CEO Lubetzky Argues Label Regulations Are Outdated and Counterintuitive Just because a food product isn't labeled as healthy, doesn't mean it isn't good for you. At least that is what snack-bar company KIND, with help of nutrition and health experts, is arguing.
In December 2015, KIND announced a citizen petition requesting the United States Food and Drug Administration amend labeling laws regarding its definition of "healthy."
The company insists that the FDA's current guidelines, which were initially developed over 20 years ago, are outdated and fail to coincide with modern scientific findings.
"Our goal is to highlight the importance of following a healthy diet that includes foods made with wholesome and nutrient-dense ingredients," KIND Founder and CEO Daniel Lubetzky said in the statement. "The current regulations were created with the best intentions when the available science supported dietary recommendations limiting total fat intake. However, current science tells us that the unsaturated fats in nutrient-dense foods like nuts, seeds and certain fish are beneficial to overall health."
Regulations Unfair in Fat Content Requirements The idea that the FDA's guidelines are counterintuitive isn't too farfetched, especially considering recent reports have revealed a number of cases where labeling practices are having adverse affects rather than achieving what they're intended for, such as the study that found that the smaller a serving size is, the more of the food a person will eat.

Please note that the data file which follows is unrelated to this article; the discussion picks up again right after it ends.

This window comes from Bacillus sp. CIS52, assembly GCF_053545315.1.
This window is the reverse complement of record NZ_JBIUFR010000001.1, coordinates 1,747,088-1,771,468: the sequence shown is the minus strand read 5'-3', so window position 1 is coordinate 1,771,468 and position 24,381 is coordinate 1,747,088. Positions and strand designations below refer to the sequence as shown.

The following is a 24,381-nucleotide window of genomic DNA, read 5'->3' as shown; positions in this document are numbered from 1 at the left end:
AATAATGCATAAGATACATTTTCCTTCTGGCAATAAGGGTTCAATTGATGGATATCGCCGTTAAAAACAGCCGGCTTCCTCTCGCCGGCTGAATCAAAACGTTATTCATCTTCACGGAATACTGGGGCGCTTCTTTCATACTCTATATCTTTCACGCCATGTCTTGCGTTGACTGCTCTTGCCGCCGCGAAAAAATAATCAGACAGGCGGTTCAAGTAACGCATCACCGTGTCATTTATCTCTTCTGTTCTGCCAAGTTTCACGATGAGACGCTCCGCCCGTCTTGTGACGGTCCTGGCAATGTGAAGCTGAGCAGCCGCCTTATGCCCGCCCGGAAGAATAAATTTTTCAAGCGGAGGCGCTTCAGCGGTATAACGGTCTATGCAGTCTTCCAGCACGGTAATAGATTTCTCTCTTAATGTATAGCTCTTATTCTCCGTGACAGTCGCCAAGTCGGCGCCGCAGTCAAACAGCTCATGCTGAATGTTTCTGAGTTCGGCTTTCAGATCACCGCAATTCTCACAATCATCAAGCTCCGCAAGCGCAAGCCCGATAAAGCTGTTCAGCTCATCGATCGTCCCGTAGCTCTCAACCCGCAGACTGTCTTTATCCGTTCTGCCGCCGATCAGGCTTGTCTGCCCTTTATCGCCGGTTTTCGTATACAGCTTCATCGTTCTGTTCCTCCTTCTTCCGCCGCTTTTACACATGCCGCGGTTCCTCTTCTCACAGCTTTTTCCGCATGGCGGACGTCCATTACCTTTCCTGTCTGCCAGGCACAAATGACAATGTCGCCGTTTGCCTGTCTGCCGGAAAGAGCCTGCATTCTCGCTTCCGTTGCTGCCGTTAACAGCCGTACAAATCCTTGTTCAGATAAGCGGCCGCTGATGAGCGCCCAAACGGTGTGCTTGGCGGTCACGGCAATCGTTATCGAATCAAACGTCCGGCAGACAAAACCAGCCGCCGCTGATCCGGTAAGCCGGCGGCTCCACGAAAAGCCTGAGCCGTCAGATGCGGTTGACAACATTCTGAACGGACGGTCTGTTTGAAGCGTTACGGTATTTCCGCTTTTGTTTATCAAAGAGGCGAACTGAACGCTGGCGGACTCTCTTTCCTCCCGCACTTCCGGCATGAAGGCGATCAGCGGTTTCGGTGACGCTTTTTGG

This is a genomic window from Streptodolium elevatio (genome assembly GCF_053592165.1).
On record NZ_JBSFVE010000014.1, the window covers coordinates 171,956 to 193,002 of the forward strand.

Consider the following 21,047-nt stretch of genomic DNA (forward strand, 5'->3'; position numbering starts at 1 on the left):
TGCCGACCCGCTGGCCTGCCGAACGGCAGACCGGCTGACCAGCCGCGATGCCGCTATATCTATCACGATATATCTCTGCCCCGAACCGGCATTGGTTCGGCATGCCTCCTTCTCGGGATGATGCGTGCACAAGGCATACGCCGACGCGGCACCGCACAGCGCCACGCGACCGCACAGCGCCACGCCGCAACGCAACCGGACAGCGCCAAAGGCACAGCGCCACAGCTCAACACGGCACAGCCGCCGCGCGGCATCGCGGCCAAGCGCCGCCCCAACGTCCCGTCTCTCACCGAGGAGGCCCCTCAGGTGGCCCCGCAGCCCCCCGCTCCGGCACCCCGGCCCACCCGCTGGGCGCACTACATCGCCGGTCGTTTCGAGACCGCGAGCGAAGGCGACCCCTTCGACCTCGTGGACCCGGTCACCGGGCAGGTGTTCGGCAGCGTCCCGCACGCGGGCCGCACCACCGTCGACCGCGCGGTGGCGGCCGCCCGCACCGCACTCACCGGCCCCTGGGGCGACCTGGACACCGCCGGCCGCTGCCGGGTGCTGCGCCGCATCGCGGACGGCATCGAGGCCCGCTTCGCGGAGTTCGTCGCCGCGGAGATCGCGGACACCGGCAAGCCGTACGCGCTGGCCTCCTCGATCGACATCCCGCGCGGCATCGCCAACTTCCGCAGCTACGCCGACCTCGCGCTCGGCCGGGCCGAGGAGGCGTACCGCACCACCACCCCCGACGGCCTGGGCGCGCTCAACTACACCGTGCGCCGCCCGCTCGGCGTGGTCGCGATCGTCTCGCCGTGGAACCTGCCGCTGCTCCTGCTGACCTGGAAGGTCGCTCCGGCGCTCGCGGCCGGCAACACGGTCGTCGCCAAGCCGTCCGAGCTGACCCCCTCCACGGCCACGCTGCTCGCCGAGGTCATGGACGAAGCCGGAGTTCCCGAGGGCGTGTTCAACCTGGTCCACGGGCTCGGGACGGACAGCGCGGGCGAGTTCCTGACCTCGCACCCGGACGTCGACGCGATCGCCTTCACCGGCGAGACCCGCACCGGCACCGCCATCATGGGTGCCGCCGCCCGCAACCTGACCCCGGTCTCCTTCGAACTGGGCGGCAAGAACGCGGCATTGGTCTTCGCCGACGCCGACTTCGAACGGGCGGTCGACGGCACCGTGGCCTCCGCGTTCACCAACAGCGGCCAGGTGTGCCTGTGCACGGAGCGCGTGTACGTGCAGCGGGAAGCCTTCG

According to current FDA regulations, to be considered, and therefore labeled as, healthy, all food products, aside from meat and fish, must contain no more than 3 grams of total fat and no more than 1 gram of saturated fat per serving.
In a recent interview conducted by Marc Gunther of The Guardian, Lubetzky argued that the existing regulations don't make any sense because consumers already know "that all fats are not created equal."
The petition was initiated in response to the warning issued to KIND by the FDA in March 2015. The agency said that the health claims made on four of the company's bars, Fruit & Nut Almond & Apricot, Fruit & Nut Almond & Coconut, Peanut Butter Dark Chocolate + Protein and Dark Chocolate Cherry Cashew + Antioxidants, violated industry laws.
Lubetzky told the Gunther that he was bothered by previous media headlines indicating he was starting a fight with the FDA. After the warning, KIND complied and made the necessary changes, but Lubetzky now thinks the FDA needs to make some changes of its own, which is why he "respectfully" asked the organization to amend its labeling laws.
Argument Against FDA Labeling Violations How effective the company will be in its efforts is hard to predict.
Food policy expert and lawyer, Michele Simon, told Gunther that she agrees with the stance KIND is taking but thinks it would be more effective if it was a unified effort with more businesses across different industries.
"FDA is unlikely to take action based on one company's request," she explained. "If they had teamed up with the rest of the nut industry, or the olive oil or avocado industry, they'd have had a better chance."
In his article, Gunther also noted that Scott + Scott is representing two clients who have filed a law suit with the federal court claiming they purchased KIND bars "under the mistaken belief that these products were healthier" than other options. The plaintiffs are requesting a minimum of $5 million in damages due to "deceptive labeling, packaging and marketing."
The company stands behinds its position of offering essential nutrients through ingredients such as nuts, whole grains and fruit. Its petition is currently being reviewed by the FDA.